EMP mitigation on the LMJ-PETAL facility
M. BARDON1, F. LUBRANO1, M. FERRI1, S. BAZZOLI2,A. COMPANT LA FONTAINE2, N. MALLEJAC3, S. CADRA3, J. BAGGIO1, P. MIRABEL1, J. RIBOLZI1, L. LE-DEROFF1, O. HENRY1, N. BLANCHOT1, J.L. DUBOIS4, A. POYE5, V. TIKHONCHUK4
1CEA/CESTA, Le Barp 33114, FRANCE
2CEA/DIF, Bruyères-Le-Châtel 91297, France
3CEA/LR, Monts 37260, France
4CELIA, Université de Bordeaux-CNRS-CEA, Talence 33450, France
5PIIM, Aix-Marseille university-CNRS, Marseille 13013, France
The interaction of a Petawatt laser with a flat target can produce intense electric field  which may exceed 1 MV/m. Such a field leads to equipment failures, may damage diagnostics and produce spurious signals in detectors. As part of the PETAL project, we have studied the EMP generation mechanisms. A 3D, multi-physics, simulation chain has been developed. An EMP diagnostic has also been developed and set up inside the LMJ experimental chamber. Mitigation devices have been developed and tested on different campaigns, in several facilities, at low and high laser energy, in order to prepare the first PETAL experiments.
A mechanism of the EMP generation has been identified [2, 3]. The proof of concept of this scheme is a major scientific breakthrough which has allowed us to develop a multi-physics simulation chain. The simulation is performed in four subsequent steps with a suite of numerical codes. First, the effect of the laser pre-pulse on the solid target is simulated with a hydrodynamic code developed at CEA/DIF. Second, the main laser-plasma interaction is simulated with a particle-in-cell (PIC) code developed at CEA/DIF. The electrons are propagated inside the target by a Monte-Carlo code. Finally the escape of electrons from the target and their propagation to the laser chamber is simulated by another PIC code developed at CEA/CESTA. This simulation chain has been validated on different experimental campaigns. Magnetic field measurements have been compared to numerical results.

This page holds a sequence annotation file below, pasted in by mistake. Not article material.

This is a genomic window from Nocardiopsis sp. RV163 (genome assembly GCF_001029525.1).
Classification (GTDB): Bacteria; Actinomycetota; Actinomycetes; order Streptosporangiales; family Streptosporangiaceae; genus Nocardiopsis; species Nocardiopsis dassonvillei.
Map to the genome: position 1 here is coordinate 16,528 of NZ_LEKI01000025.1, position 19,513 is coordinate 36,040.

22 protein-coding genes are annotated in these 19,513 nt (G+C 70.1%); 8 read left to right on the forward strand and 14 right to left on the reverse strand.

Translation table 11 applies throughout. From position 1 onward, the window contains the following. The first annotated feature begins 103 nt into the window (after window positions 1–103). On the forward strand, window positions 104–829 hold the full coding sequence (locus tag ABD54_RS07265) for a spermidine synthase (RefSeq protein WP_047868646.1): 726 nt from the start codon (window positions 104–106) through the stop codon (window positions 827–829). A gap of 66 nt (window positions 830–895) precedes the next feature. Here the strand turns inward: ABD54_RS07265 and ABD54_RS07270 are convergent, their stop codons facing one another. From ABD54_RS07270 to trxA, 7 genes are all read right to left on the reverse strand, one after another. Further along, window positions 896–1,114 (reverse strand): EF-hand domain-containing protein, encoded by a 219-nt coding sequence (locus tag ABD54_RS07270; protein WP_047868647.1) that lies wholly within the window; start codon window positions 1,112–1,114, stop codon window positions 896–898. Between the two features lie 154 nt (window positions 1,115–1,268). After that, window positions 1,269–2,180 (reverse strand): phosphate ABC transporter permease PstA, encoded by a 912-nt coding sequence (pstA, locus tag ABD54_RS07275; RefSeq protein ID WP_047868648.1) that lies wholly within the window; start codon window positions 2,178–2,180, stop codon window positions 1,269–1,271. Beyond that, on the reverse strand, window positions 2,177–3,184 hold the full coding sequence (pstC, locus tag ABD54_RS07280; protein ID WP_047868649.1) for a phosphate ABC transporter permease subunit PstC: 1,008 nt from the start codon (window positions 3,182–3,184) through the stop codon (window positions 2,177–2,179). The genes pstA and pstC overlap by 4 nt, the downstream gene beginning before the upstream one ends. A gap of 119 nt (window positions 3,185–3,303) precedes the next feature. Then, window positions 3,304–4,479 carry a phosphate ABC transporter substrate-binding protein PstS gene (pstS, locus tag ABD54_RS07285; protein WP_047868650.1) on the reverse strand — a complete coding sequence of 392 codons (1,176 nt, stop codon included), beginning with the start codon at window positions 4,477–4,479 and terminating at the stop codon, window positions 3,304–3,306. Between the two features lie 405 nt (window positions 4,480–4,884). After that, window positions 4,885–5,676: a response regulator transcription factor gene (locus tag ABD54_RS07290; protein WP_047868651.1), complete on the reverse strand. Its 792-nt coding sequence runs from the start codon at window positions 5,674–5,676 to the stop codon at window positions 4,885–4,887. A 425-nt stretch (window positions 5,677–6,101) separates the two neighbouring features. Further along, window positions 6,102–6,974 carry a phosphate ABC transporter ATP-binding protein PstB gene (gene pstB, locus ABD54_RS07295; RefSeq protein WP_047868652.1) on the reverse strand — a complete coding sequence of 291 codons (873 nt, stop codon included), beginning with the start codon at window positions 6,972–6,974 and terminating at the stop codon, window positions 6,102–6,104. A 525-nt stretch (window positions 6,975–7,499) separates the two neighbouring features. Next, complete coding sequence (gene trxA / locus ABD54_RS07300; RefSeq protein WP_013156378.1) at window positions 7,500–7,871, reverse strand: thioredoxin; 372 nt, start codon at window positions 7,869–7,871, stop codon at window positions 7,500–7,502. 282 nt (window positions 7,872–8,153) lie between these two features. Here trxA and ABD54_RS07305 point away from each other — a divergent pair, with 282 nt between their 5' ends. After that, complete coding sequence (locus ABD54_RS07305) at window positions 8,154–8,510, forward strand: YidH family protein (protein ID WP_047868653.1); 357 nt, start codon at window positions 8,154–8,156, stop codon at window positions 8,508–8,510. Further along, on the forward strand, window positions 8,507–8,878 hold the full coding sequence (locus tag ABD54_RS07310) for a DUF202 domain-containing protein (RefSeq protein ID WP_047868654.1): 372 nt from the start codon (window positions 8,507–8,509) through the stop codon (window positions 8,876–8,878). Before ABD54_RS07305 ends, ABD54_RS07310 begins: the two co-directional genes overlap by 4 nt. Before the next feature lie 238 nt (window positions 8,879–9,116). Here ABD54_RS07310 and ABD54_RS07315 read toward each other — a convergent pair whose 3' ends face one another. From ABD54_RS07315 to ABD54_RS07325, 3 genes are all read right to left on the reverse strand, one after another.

New target holders have been designed by numerical simulations. They are composed of a glass capillary with inside resistive gel. One end of this capillary is fixed to the target and the other end is fixed on a conducting cylinder surrounded by a magnetic material which operates as an inductance. The goal of this new holder is to mitigate the discharge current produced and to limit the generation of the electromagnetic radiation. These devices have been tested, first, at low laser energy (0.1 J), than, at higher energy (80 J) on the POPCORN campaign at the LULI2000 facility and finally on the first PETAL experiments up to 400 J. For these last campaigns, the results show a very good agreement on the radiated magnetic field between the simulations and the measurements. As expected, the new target holder with integrated mitigation device, reduce the radiated electromagnetic field by a factor greater than 3 on the frequency bandwidth of interest. The next step will be to validate the performances of this new target holder at higher laser energy closed to 1 kJ.
 “Analysis of EMP measurements in the NIF’s chamber”, Brown et al., EPJ 59 (2013).
 “Target charging in short-pulse-laser experiments”, Dubois et al., Phys. Rev. E 89 (2014).
 “Physics of giant EMP generation in short-pulse laser experiments”, Poyé et al., Phys. Rev. E 91, (2015).